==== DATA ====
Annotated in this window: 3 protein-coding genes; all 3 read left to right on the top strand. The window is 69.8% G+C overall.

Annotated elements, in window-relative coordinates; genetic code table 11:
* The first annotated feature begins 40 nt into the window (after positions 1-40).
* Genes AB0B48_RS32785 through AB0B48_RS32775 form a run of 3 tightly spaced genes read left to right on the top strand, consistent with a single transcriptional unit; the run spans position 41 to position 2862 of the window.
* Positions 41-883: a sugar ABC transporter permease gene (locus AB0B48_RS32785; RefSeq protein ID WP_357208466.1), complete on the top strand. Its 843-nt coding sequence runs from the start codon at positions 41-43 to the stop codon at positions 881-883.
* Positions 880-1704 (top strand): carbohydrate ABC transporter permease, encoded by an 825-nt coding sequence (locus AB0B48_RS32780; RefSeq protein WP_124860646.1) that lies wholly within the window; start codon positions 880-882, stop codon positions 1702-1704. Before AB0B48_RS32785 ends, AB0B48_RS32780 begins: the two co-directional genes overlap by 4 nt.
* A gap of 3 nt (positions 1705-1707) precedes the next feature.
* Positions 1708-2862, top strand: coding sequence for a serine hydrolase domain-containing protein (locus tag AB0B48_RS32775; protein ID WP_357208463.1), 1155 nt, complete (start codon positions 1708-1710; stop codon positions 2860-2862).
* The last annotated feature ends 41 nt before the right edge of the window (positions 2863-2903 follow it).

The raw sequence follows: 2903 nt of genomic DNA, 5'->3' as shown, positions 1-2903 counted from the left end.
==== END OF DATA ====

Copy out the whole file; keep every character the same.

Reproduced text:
Annotated in this window: 3 protein-coding genes; all 3 read left to right on the top strand. The window is 69.8% G+C overall.

Annotated elements, in window-relative coordinates; genetic code table 11:
* The first annotated feature begins 40 nt into the window (after positions 1-40).
* Genes AB0B48_RS32785 through AB0B48_RS32775 form a run of 3 tightly spaced genes read left to right on the top strand, consistent with a single transcriptional unit; the run spans position 41 to position 2862 of the window.
* Positions 41-883: a sugar ABC transporter permease gene (locus AB0B48_RS32785; RefSeq protein ID WP_357208466.1), complete on the top strand. Its 843-nt coding sequence runs from the start codon at positions 41-43 to the stop codon at positions 881-883.
* Positions 880-1704 (top strand): carbohydrate ABC transporter permease, encoded by an 825-nt coding sequence (locus AB0B48_RS32780; RefSeq protein WP_124860646.1) that lies wholly within the window; start codon positions 880-882, stop codon positions 1702-1704. Before AB0B48_RS32785 ends, AB0B48_RS32780 begins: the two co-directional genes overlap by 4 nt.
* A gap of 3 nt (positions 1705-1707) precedes the next feature.
* Positions 1708-2862, top strand: coding sequence for a serine hydrolase domain-containing protein (locus tag AB0B48_RS32775; protein ID WP_357208463.1), 1155 nt, complete (start codon positions 1708-1710; stop codon positions 2860-2862).
* The last annotated feature ends 41 nt before the right edge of the window (positions 2863-2903 follow it).

The raw sequence follows: 2903 nt of genomic DNA, 5'->3' as shown, positions 1-2903 counted from the left end.